An Inclusive IS&T Work Climate

An Inclusive IS&T Work Climate

Debra A. Major (Old Dominion University, USA) and Valerie L. Morganson (Old Dominion University, USA)
DOI: 10.4018/978-1-60566-026-4.ch299
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Abstract

Employees develop perceptions regarding which behaviors are expected, supported, and rewarded in their organization through a series of workplace events, practices, and procedures; these beliefs comprise a workplace climate (Schneider, Wheeler, & Cox, 1992). An inclusive workplace climate is one in which everyone has a sense of belonging, is invited to participate in decisions, and feels that their input matters (Hayes, Bartle, & Major, 2002; Major, Davis, Sanchez-Hucles, Germano, & Mann, 2006). For an inclusive climate to exist, all organizational members should feel equally welcome in the IT work environment and feel free to make suggestions regardless of their gender or ethnicity. Moreover, all organizational members should feel that their contributions have an impact (Major et al., 2006). Rather than simply tolerating diversity, organizations with an inclusive climate embrace it and capitalize upon it. In an IT sample, inclusive climate was positively associated with job satisfaction, organizational and career commitment, and intentions to remain with one’s employer (Major et al., 2003). In contrast, exclusion is associated with turnover, reduced organizational commitment and decreased job satisfaction (Greenhaus, Parasuraman, & Wormley, 1990). Research has highlighted the role of three contributors to inclusive climate: (1) strong supervisor/subordinate relationships, (2) supportive coworkers, and (3) a supportive culture (Margolis & Fisher, 2003; Major, Davis, Sanchez-Hucles, & Mann, 2003). The current article briefly reviews social factors that have hindered the realization of a gender and minority inclusive IT climate and draws upon these three contributors to identify strategic levers to guide managers and researchers toward fostering inclusion in the IT workforce.
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Background

Women’s underrepresentation in IT education and careers has been recognized as a global problem (Huyer, 2005; Rosser, 2005). In addition, certain U.S. ethnic minority groups, including African Americans, Hispanic Americans, and Native Americans, are underrepresented in programs preparing people for IT careers (Tapia, Kvasny, & Trauth, 2004). Researchers refer metaphorically to a “leaky pipeline” to describe the attrition of women and minorities from pathways leading to participation and success in IT education and careers. From childhood to adulthood, a variety of experiences, such as limited access and exposure to computers, and the unappealing portrayal of the IT industry (e.g., depictions of individuals working in solitude and the stereotypical IT “geek image”), discourage female and minority interest in IT (see Rosenblum, Ash, Coder, & Dupont, 2006, Splender, 1997; Tapia et al., 2004).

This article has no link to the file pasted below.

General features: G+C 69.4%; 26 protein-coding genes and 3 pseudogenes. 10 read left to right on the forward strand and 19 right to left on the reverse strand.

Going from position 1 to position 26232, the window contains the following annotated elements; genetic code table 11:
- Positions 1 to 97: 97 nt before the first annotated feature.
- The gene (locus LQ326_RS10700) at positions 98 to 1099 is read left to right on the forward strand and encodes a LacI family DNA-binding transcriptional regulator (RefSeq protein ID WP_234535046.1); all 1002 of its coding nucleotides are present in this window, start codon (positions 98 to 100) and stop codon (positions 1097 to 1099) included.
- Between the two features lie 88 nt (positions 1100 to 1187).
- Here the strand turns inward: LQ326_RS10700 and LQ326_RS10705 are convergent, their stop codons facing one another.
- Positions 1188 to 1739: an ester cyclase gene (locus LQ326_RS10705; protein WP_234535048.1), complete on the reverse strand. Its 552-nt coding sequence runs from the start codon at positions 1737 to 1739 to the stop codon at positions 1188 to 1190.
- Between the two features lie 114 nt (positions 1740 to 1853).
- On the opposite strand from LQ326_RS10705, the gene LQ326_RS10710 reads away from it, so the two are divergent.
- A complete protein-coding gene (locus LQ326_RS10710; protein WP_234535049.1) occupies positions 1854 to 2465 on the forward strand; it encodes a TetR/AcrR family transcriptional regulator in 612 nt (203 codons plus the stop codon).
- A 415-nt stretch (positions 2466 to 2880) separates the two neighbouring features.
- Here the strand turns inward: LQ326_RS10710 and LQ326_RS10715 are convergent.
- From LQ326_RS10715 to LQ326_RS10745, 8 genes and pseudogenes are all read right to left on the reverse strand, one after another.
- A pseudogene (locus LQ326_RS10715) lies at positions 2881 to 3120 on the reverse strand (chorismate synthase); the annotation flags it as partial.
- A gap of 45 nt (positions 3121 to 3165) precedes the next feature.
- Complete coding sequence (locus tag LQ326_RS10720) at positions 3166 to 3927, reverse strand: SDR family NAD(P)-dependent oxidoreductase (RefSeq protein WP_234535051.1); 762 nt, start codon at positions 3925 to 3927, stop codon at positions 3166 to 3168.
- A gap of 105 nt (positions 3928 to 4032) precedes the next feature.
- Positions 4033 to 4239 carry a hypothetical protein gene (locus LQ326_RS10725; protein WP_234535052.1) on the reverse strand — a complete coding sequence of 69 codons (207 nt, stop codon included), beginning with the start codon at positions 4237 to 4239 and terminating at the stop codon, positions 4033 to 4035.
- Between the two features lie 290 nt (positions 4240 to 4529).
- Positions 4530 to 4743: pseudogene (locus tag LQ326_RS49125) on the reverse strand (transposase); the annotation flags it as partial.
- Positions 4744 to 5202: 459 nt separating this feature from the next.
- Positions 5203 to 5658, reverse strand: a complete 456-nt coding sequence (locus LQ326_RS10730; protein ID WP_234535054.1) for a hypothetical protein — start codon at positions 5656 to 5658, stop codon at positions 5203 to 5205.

Barriers persist in the IT workplace. Women encounter a “glass ceiling,” a situation in which men hold top-level positions and women are limited in their ability to move up due to barriers that are not readily obvious or overt (Martin, 2005). In fact, U.S. women hold fewer than 5% of IT executive positions, such as chief information officer (Gingras, 1999). Instead, they are more likely to hold support positions such as help desk operator or support center staff (Belt, 2002). The nature of IT work can be a barrier, requiring long and irregular hours and, in some positions, the flexibility to travel. These job demands infringe upon family life and women are frequently less willing or able to sacrifice their home and childcare duties (Panteli, Stack, & Ramsay, 1999; Roldan, Soe, & Yakura, 2004).

Key Terms in this Chapter

Active Coping: Directly seeking to overcome stressors and reduce their impact by (a) planning, (b) suppressing competing activities (i.e., focusing on the stressor at hand), (c) restraint coping (i.e., waiting for an appropriate time to act), and (d) seeking social support ( Carver et al., 1989 ).

Appreciative Inquiry: An intervention that focuses on an organization’s positive aspects and uniting individuals under a single positive view.

Glass Ceiling: The condition in which men hold top-level positions and women are limited in their ability to move up due to barriers that are not readily apparent.

Self-Fulfilling Prophecy: A phenomenon that begins with an assumption about a person or group, and evokes behavior that makes the original conception become reality.

Mentoring: A process by which a more experienced employee (a mentor) guides, advises, counsels and otherwise enhances the professional development of another employee (a protégé).

Inclusive Climate: Workers’ perception of a workplace atmosphere where everyone has a sense of belonging, is invited to participate in decisions, and feels that their input matters ( Major et al., 2006 ).

Positive Marginality: The constructive and positive use of one’s minority experiences of exclusion.

Stereotype Threat: The fear that an underrepresented group member experiences about confirming or reinforcing a negative stereotype about their group; it leads to impaired performance.

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